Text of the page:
How Not To Cover Larry Fitzgerald

There's a logical way to cover Larry Fitzgerald: in man coverage, with safety help. That's not what the Eagles did. Time to break down this down using the All-22 coaches film.

Let's start with the first three Cardinals pass plays, each of which went for a first down. In the first one, Fitzgerald lines up to the bottom. To call him a decoy would probably be generous. What we're really looking at is another classic example of "Putting Nnamdi Asomugha in a zone."

Pre-snap alignment. Asomugha (in red) to drop into zone.

With the Eagles in Cover 3, Nnamdi drops way back, leaving space open.

Next play. This time we're going to Fitzgerald. He's in the slot, opposite Boykin. The post route by the tight end inside of him is going to draw Mychal Kendricks and Nate Allen away, leaving a one-on-one matchup against the rookie corner.

Pre-snap alignment.

Easy pitch-and-catch. Then Fitz breaks Boykin's tackle attempt.

Two plays later: Fitzgerald is a decoy again. He comes across the formation pre-snap, pulling the linebackers to his side.

The tight end to the left runs a pick on Kendricks, leaving the RB open in the flat.

Later in the game, here's another time the Cardinals isolate Fitzgerald on Boykin:

Easy throw to the outside.

The Cardinals kept picking on Boykin, even when he didn't line up across from Fitzgerald:

Eagles are in Cover 2. Fitz runs a slant away from Nnamdi.

Nnamdi stays outside, Boykin drawn to slot receiver. Easy catch and run for Fitz.

To be fair to Boykin, I doubt Asomugha was supposed to let Fitzgerald run clean to the inside on that route. One of the things you notice with Asomugha is that he's rarely the cause of major coverage breakdowns. However, he doesn't seem particularly interested in working extra hard to cover up other defenders' mistakes either — whether it's on this play, where he doesn't even try to run inside to tackle Fitz, or on the touchdown catch (See Chris Brown's thorough examination of that one). Asomugha is a limited player these days, and sometimes it looks like he would rather make sure everyone knows it's not his fault than actually go 110% to make up for his own deficiencies.

In other, non-Fitzgerald news, it would be nice if the defense didn't miss tackles like it's 2011. Yes, I know this play was called back, but still:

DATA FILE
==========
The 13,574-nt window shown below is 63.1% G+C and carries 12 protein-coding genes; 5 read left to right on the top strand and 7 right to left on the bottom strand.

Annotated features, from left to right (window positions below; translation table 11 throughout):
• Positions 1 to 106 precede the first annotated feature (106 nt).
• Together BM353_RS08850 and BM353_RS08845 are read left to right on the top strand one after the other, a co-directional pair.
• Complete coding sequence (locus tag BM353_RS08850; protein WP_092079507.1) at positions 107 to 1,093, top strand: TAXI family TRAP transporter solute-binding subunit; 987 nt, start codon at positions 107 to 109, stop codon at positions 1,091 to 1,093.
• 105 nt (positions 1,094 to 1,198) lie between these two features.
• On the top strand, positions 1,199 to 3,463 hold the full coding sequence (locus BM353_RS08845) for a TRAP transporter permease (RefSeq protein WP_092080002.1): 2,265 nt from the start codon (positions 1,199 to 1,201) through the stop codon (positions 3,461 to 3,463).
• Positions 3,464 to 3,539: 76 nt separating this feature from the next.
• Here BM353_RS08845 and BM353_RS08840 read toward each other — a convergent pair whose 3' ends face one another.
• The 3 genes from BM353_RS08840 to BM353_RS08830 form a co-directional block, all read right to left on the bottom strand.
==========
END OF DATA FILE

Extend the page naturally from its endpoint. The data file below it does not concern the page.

1. DeMeco Ryans

2 & 3. Asomugha and Kurt Coleman

4. Allen

5. Kendricks

Go DRC! It's only a 79 yard gain.

More to come from the All-22 tomorrow.

Bowles Was Supposed To Be The Smart One

The offense deserves the brunt of criticism after this loss (and there will be more to come on that front), but I wanted to take a moment to recognize the greatest error in over-thinking and outsmarting yourself we have seen since Juan Castillo was named defensive coordinator. Take it away, Tim McManus:

“We came into the week, I was going to shadow [Larry Fitzgerald],” said Asomugha. “We kind of had an idea, I think Coach [Todd] Bowles had an idea that that’s what they were figuring, so they were going to move him and put him in all sorts of different places. So we said let’s just let’s just stay on our sides and make sure that Boykin is at the nickel, keep Dominique on the outside. That was our plan, and they were able to do some things to take advantage of it."

So, the only logical thing was to play Fitzgerald man-to-man with one or both of your top-flight corners. Instead, because that's what the Cardinals would expect, you do the exact opposite? This is the point where we note that Fitzgerald had 7 receptions for 105 yards and a TD in the first half, before the Eagles switched back to man coverage and he caught only 2 passes for 9 yards the rest of the way.

Please file this report under: "Why you lose football games."

How the Cardinals Exploited the Eagles Defense

Larry Fitzgerald Eagles

I didn’t set out to determine what happened in last Sunday’s fourth quarter collapse. Instead, I only wanted to know how the Eagles attempted to cover Larry Fitzgerald during the entire game. The subsequent conclusion only came by accident.

I re-watched every Cardinals offensive play and recorded where Fitzgerald lined up, the Eagles player who matched up across from him, the result of the play, and my best assessment of the coverage scheme. My full notes can be found in this Google spreadsheet.

Let’s start by looking at Fitzgerald and the Eagles through the first three quarters. Here’s what I complied starting with where the receiver lined up, who covered him and how, and the results of passes targeted at him.

1st-3rd Quarters (52 plays)
Slot (6)
(3) DRC press, 1-1, 42 yards
(2) Hanson off, 0-0
(1) Coleman off, 0-0

Flanker/Split End - Right (24)
(19) Samuel off, 1-3, 12 yards, 1 TD, 1 int — Mostly zone, zone blitz
(4) Samuel press, 0-0

Flanker/Split End - Left (24)
(16) Asomugha press, 0-1 — Mostly man to man
(6) Asomugha off, 1-1, 15 yards (called back, off. holding)
(1) DRC press, 0-0